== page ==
Introduction to Mr. Phillips' Thesis

by Marcia Quinn Noren.


In February of 2002, Russell Leslie Phillips, a diamond grader and jeweler in Israel was moved to contact Virginia Frohlick, of The Saint Joan of Arc Center in the USA, seeking historic evidence about the life of La Pucelle. Joan's own testimonies describing both her ring and the crown she had seen in a vision, spoke to Mr. Phillips as evidence that her highly informed answers could only come from beyond Joan's experience, from a source outside of herself. His thesis offers a witness for the defense of La Pucelle. Mr. Phillips' knowledge of the history and practice of metallurgy led him to develop and write a formal thesis that confirms her celestial guides were authentic.


A Thesis Regarding Specific Testimony in

Jeanne d'Arc's Trial of Condemnation


Russell Leslie Phillips

(Diamond Grader/Jeweler Safed, Upper Galilee, Israel)



On Tuesday March 13th, 1431, Jeanne d'Arc was cross-examined in her prison cell at Rouen castle. She was asked several questions regarding the composition of the crown she had described to the court as the "sign" given by God to Charles the dauphin that it was his destiny to ascend the throne of France.


Jeanne was asked, "Of what material was this said crown?"


Jeanne replied, "It is well to know it was of fine gold; it was so rich that I do not know how to count its riches or to appreciate its beauty. The crown signified that my king should possess the kingdom of France."


Jeanne was further asked, "Were there stones in it?"


Jeanne replied, "I have told you what I know of it."


On Saturday March 17th, 1431, Jeanne d'Arc was further interrogated regarding the composition of a ring that had been given to her by her family.


"Of what material was one of your rings, on which was written, "Jhesus Maria?"


Jeanne answered, "I do not exactly know; if it were of gold it was not fine gold. I do not know if it were of gold or of brass."


Jeanne's answers, in describing both the crown and the ring, use terminology specific to the goldsmith trade that would not have been a part of the common vocabulary of her peasant class, during the Middle Ages.


Craftsmen, who practiced various trades during this time, were required to join guilds, the forerunners of our contemporary trade unions. When the Catholic Church first organized the goldsmith trade, a cloak of exclusivity and mystery was intentionally cast over jewelry making, in order to protect trade secrets as well as to corner the market on this highly lucrative field. Even today, nearly six hundred years later, secrets are still kept around the procedure of "investment casting," the technique of manufacturing gold settings for jewelry.


The Church's goldsmiths manufactured jewelry in the Middle Ages to a fine gold standard, that is the 24 karat gold standard followed by the 18 karat gold standard, 14 karat gold standard, and the nine karat gold standard. Fine gold is pure, 24 karat gold that has no other alloy or foreign material added to it. Thus, it is very soft. It is so soft in fact, that if one attempts to set diamonds, precious stones or semi-precious stones in it, the stones will in very short time, fall out. To prevent this from happening, the gold had to be literally, toughened up, or made harder. This was done by adding an alloy of metal such as copper, to fine gold.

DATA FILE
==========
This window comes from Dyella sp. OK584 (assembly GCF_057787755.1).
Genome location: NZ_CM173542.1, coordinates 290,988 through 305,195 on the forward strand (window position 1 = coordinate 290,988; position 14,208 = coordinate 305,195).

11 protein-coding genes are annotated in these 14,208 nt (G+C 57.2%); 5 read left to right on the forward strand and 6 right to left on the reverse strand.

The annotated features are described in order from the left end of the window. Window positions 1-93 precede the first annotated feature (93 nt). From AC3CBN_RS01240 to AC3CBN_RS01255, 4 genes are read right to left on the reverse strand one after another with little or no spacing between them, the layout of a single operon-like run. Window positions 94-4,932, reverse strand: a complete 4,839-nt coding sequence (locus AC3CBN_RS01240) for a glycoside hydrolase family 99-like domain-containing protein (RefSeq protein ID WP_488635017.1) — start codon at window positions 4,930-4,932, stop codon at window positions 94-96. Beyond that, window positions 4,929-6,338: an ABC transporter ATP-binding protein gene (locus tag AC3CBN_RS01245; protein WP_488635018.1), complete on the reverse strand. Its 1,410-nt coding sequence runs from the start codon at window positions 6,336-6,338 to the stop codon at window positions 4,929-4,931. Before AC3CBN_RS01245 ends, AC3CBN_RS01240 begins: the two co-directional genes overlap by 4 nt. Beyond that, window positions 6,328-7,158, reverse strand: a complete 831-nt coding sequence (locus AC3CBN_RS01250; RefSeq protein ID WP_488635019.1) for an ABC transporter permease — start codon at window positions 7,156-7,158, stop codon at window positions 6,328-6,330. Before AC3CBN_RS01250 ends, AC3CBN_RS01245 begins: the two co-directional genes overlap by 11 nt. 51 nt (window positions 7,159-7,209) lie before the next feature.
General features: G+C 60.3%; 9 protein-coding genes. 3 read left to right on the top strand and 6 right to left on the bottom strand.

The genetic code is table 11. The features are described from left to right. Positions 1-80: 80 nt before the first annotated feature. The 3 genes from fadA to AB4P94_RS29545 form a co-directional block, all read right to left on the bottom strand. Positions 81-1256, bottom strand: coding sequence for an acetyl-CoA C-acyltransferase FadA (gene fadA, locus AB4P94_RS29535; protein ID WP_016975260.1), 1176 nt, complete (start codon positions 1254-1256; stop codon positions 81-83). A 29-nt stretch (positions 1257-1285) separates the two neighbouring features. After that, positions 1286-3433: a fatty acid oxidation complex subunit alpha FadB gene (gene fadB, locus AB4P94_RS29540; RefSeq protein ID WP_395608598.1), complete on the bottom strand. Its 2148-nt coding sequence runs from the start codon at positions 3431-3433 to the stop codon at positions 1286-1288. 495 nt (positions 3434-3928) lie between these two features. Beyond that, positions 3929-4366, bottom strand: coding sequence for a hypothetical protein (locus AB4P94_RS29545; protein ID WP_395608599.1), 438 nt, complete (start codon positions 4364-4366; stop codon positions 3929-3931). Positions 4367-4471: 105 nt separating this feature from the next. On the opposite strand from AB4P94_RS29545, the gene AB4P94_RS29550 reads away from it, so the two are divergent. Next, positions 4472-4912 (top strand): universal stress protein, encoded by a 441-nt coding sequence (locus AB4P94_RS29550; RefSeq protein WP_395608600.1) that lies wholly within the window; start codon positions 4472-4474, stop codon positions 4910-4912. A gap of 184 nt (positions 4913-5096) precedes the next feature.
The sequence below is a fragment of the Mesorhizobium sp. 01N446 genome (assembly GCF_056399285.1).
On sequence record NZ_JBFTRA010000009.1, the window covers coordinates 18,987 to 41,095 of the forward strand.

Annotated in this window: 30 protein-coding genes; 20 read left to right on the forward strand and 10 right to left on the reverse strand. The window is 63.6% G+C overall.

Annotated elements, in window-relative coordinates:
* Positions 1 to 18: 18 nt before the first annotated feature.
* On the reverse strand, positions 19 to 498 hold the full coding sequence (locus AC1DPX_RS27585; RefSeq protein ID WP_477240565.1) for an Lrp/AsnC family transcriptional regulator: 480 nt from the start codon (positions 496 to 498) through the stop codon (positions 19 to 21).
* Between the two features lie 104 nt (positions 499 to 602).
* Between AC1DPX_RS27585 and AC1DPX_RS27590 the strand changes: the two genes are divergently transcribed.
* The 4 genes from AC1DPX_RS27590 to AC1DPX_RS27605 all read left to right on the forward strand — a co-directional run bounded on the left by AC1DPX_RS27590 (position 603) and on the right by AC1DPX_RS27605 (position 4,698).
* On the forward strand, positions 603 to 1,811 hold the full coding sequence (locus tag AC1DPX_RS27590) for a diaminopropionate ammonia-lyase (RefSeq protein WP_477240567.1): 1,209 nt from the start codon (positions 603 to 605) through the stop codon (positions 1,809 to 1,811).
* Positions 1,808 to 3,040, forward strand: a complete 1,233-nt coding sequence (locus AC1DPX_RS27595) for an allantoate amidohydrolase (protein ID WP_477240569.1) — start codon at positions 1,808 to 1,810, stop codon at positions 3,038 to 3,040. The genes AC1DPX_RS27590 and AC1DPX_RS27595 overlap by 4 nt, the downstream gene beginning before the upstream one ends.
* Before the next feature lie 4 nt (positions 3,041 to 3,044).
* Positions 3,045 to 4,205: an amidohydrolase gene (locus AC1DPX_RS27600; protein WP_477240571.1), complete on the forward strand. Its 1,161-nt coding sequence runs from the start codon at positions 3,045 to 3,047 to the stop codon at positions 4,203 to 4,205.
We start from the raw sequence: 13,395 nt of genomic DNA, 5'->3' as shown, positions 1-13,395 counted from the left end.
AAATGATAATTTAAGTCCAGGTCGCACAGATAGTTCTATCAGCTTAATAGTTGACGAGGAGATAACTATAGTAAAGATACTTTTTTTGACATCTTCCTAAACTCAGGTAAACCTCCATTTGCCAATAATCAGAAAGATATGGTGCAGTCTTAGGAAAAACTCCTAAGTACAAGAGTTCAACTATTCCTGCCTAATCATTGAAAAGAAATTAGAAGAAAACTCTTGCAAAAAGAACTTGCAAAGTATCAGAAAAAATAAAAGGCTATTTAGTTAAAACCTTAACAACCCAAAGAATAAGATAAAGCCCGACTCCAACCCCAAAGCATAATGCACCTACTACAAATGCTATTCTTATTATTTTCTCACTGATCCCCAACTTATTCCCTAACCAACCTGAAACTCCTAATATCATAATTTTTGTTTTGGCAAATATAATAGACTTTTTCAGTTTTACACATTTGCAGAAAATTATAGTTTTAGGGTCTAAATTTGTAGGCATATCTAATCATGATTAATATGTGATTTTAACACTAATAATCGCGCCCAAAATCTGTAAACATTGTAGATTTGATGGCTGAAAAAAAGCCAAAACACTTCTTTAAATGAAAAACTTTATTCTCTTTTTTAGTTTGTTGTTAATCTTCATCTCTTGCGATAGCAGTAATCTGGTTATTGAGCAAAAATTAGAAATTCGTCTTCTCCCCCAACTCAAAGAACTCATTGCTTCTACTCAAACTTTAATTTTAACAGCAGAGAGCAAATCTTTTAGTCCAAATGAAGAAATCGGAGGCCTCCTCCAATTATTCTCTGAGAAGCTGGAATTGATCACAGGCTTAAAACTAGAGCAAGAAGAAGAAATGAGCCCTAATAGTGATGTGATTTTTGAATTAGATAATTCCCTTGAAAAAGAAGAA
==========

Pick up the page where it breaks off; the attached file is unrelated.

For example, 18 karat gold is a mixture of 75% fine or pure gold with 25% copper, which adds strength to the composition, ensuring that in any particular design, set stones will remain firm, and not loosen. 14 karat gold is a mixture of 55% fine or pure gold, with 45% copper. This creates an even stronger medium for securing set stones permanently. 9 karat gold is 37% fine gold and 63% copper, creating an even harder mixture for certain jewelry designs.


When Bishop Cauchon and other church officials interrogated Jeanne d'Arc regarding whether or not there were stones set in the fine gold crown sent as a sign to Charles the dauphin, they expected to hear an affirmative answer. Instead, this evidence indicates that she was acting under the influence of divine guidance when she replied, "I have told you what I know of it."


In her answers to the court regarding the ring that her family had given her, she answered as an ordinary person who could not easily make the distinction between brass and the lowest standard of gold. It would in fact, be particularly difficult for the average person to tell the difference between brass and nine karat gold. Jeanne d'Arc's certainty that the crown shown to Charles had been of fine gold, that her ring had not been cast of fine gold, plus her use of these terms, indicate that the source of her knowledge came from outside her own experience, from the source she indicated was always available to her, the celestial counsel of her voices.


In conclusion, if Bishop Cauchon in fact determined that there was reasonable cause to believe that Jeanne was acting under divine guidance, as evidenced by her answers to these questions and others, he and his court should have, at the very least, not sentenced her to death. Under the highest ecclesiastical standards, it would have been most appropriate to further determine the nature and quality of her spiritual state.



Note: References to gold standard information are from the "Santa Fe Symposium."